In a speech given the day after the death of Abu Bakr al-Baghdadi—the “caliph” of Islamic State (IS)—President Trump stated that Iran had been “right there” in fighting the Sunni terrorist group, along with its allies Syria and Russia. The comment echoed a common refrain of the Obama administration; in fact, the former president proposed in his 2014 letter to Supreme Leader Ayatollah Ali Khamenei that Washington and Tehran join forces against IS, their common enemy. While Iranian troops and proxy militias did occasionally fight IS, writes Tzvi Kahn, partnering with Iran would have been the equivalent of “hiring the arsonist to put out the fire.”
Iran’s efforts to achieve hegemony in the Middle East have entailed the brutal suppression of Sunni Arab populations. In Syria, the relentless atrocities of the Assad regime reflected those of IS itself. In Iraq, a pro-Tehran government marginalized Sunni Arabs and persecuted their leaders. So long as Iran’s expansionist policies remain unchecked, terrorists like Baghdadi will exploit the Sunni-Shiite conflicts that Tehran specializes in fueling.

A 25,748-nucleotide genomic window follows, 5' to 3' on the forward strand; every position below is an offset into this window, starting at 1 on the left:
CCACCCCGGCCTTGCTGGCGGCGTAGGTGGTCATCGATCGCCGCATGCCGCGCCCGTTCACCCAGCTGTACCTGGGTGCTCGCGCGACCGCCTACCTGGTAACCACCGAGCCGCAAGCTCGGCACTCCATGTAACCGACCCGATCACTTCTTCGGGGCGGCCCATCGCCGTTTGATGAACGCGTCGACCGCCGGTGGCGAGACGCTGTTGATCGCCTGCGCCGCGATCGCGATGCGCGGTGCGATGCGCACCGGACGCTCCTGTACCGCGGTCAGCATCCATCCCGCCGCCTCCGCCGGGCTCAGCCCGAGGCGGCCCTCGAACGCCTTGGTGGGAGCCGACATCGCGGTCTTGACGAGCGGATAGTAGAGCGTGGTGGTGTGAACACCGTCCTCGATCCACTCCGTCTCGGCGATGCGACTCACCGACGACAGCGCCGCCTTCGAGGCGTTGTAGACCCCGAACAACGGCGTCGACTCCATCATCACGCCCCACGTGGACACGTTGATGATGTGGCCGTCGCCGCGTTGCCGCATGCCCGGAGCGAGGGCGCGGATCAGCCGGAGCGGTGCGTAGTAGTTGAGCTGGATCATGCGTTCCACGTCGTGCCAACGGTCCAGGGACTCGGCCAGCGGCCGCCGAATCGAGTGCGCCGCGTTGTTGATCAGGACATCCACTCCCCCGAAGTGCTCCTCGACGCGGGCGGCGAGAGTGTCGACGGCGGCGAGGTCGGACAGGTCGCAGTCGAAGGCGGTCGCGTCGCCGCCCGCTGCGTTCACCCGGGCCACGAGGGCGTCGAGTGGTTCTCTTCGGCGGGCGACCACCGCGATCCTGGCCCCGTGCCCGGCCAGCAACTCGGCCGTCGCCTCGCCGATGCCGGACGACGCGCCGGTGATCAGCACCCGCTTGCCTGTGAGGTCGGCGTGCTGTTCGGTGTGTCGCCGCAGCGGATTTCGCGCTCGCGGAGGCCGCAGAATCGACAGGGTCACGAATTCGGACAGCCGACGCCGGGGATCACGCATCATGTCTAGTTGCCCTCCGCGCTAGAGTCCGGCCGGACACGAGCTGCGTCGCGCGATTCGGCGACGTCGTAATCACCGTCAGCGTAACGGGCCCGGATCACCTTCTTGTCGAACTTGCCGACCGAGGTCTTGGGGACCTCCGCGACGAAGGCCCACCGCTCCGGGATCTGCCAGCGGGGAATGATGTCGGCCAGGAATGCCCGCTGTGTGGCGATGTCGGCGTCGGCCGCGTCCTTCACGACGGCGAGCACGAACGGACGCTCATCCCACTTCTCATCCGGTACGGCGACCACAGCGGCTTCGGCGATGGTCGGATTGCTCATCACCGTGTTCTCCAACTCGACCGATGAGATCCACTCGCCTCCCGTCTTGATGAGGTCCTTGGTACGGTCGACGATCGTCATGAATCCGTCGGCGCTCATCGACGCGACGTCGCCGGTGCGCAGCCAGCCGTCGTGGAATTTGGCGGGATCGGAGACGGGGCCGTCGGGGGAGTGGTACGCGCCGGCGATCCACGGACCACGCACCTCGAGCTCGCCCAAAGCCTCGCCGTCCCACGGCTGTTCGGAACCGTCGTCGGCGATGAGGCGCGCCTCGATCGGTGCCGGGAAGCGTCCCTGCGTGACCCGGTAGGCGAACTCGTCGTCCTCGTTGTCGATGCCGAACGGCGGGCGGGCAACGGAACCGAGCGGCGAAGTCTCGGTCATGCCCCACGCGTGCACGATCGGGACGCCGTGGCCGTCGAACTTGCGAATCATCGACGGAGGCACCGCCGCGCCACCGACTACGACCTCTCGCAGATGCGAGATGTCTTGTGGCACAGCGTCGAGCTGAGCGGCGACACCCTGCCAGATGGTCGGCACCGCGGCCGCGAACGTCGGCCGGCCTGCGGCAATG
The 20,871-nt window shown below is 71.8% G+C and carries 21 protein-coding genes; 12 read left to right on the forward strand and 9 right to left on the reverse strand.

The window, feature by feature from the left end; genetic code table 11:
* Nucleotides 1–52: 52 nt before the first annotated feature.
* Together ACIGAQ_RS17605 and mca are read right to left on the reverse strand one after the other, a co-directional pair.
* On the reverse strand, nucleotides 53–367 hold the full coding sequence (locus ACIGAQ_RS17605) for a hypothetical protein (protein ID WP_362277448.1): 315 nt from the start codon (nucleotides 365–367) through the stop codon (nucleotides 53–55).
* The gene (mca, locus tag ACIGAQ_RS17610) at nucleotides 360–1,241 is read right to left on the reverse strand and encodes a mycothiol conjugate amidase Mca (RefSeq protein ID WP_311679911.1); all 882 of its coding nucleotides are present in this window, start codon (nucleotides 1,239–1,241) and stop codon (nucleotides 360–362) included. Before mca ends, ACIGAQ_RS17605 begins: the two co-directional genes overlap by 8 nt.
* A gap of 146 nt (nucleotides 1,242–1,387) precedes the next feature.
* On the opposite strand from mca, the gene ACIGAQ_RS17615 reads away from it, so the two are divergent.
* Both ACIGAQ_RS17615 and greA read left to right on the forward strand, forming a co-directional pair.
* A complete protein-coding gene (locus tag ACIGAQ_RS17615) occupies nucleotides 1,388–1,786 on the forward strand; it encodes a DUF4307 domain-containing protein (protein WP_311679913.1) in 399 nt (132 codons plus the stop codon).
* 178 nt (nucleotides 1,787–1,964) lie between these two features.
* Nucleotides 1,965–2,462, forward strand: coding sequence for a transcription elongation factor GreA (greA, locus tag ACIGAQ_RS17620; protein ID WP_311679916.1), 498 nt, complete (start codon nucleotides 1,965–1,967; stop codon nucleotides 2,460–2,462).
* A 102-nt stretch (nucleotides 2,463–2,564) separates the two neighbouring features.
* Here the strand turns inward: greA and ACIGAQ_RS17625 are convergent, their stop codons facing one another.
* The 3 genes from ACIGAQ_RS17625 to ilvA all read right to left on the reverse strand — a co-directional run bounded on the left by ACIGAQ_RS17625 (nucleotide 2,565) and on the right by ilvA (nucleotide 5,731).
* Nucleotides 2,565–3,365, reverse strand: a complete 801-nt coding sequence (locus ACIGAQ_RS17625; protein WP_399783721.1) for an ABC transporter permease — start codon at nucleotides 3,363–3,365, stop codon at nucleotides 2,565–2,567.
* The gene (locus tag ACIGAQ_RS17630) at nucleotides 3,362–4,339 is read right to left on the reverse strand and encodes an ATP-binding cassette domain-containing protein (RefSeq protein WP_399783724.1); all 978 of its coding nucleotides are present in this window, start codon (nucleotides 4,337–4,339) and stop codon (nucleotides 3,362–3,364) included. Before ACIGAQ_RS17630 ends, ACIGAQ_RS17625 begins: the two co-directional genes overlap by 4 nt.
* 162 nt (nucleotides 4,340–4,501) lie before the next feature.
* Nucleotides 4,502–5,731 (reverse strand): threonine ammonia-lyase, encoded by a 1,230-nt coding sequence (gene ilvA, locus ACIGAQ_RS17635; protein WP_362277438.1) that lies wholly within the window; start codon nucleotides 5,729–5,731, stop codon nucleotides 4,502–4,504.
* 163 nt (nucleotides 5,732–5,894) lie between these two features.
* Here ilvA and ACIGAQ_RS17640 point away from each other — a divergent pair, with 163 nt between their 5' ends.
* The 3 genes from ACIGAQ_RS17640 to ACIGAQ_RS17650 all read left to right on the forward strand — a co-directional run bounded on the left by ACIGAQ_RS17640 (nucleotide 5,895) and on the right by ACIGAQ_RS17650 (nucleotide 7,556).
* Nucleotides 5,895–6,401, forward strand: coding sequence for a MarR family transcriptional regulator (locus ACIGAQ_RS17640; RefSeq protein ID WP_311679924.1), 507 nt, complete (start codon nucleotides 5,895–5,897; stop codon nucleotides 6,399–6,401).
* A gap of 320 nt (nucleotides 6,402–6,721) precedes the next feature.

It didn’t have to be this way. After the fall of Saddam Hussein in 2003, Iran-backed Shiite forces began to infiltrate and co-opt the new [Iraqi] government, enabling Tehran to exert substantial influence in Baghdad. In response to the massacres of Shiites by Sunni insurgents, [Iran-backed] Shiite militias unleashed death squads of their own and planted roadside bombs that killed hundreds of U.S. soldiers. Fortunately, the surge of U.S. forces in 2007, coupled with a new counterinsurgency strategy, gave Iraq a second chance to overcome its divisions. But the Obama administration’s hasty withdrawal of troops in 2011 reversed this progress, resulting in another downward spiral of sectarianism.
The U.S. completed its exit from Iraq only months after the onset of Syria’s civil war, which not only created another haven exploited by IS but also spurred Iran’s military intervention to save the Assad regime. Iran opposed IS in Syria but was more concerned with other rebel groups, both secular and Islamist, that posed a more immediate threat to Assad. Meanwhile, Assad’s brutality—about which Iran had no qualms—led Syria’s Sunni population to cooperate with IS and other extremists as a desperate means of self-preservation. . . .
If President Trump is serious about defeating radical Sunni Islamists who loathe the West as much as they do their regional enemies, then he needs to recognize who America’s friends and enemies are. Islamic State grew out of a sectarian war that Tehran has backed. If Washington fails to check Iran, Sunni jihadism is likely to endure.